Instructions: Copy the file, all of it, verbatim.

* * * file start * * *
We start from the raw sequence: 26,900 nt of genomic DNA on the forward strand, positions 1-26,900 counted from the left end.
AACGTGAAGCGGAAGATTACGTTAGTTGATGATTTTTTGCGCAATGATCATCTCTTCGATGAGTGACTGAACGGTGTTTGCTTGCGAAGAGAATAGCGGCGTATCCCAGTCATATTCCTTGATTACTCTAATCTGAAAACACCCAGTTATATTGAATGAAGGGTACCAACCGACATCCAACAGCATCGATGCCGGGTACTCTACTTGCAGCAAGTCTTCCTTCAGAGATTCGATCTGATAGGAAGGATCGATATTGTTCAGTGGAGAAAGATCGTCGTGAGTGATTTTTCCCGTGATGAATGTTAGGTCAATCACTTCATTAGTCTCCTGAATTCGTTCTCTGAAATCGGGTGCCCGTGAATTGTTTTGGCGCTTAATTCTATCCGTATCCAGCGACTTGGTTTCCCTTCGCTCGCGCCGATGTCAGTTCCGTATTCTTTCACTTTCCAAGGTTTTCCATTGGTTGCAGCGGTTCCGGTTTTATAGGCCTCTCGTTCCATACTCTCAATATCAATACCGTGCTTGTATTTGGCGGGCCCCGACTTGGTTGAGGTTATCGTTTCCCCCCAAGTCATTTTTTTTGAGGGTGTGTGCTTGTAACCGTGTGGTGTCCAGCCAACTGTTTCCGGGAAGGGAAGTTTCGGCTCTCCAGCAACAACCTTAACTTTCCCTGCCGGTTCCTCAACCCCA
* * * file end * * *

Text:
We start from the raw sequence: 26,900 nt of genomic DNA on the forward strand, positions 1-26,900 counted from the left end.
AACGTGAAGCGGAAGATTACGTTAGTTGATGATTTTTTGCGCAATGATCATCTCTTCGATGAGTGACTGAACGGTGTTTGCTTGCGAAGAGAATAGCGGCGTATCCCAGTCATATTCCTTGATTACTCTAATCTGAAAACACCCAGTTATATTGAATGAAGGGTACCAACCGACATCCAACAGCATCGATGCCGGGTACTCTACTTGCAGCAAGTCTTCCTTCAGAGATTCGATCTGATAGGAAGGATCGATATTGTTCAGTGGAGAAAGATCGTCGTGAGTGATTTTTCCCGTGATGAATGTTAGGTCAATCACTTCATTAGTCTCCTGAATTCGTTCTCTGAAATCGGGTGCCCGTGAATTGTTTTGGCGCTTAATTCTATCCGTATCCAGCGACTTGGTTTCCCTTCGCTCGCGCCGATGTCAGTTCCGTATTCTTTCACTTTCCAAGGTTTTCCATTGGTTGCAGCGGTTCCGGTTTTATAGGCCTCTCGTTCCATACTCTCAATATCAATACCGTGCTTGTATTTGGCGGGCCCCGACTTGGTTGAGGTTATCGTTTCCCCCCAAGTCATTTTTTTTGAGGGTGTGTGCTTGTAACCGTGTGGTGTCCAGCCAACTGTTTCCGGGAAGGGAAGTTTCGGCTCTCCAGCAACAACCTTAACTTTCCCTGCCGGTTCCTCAACCCCA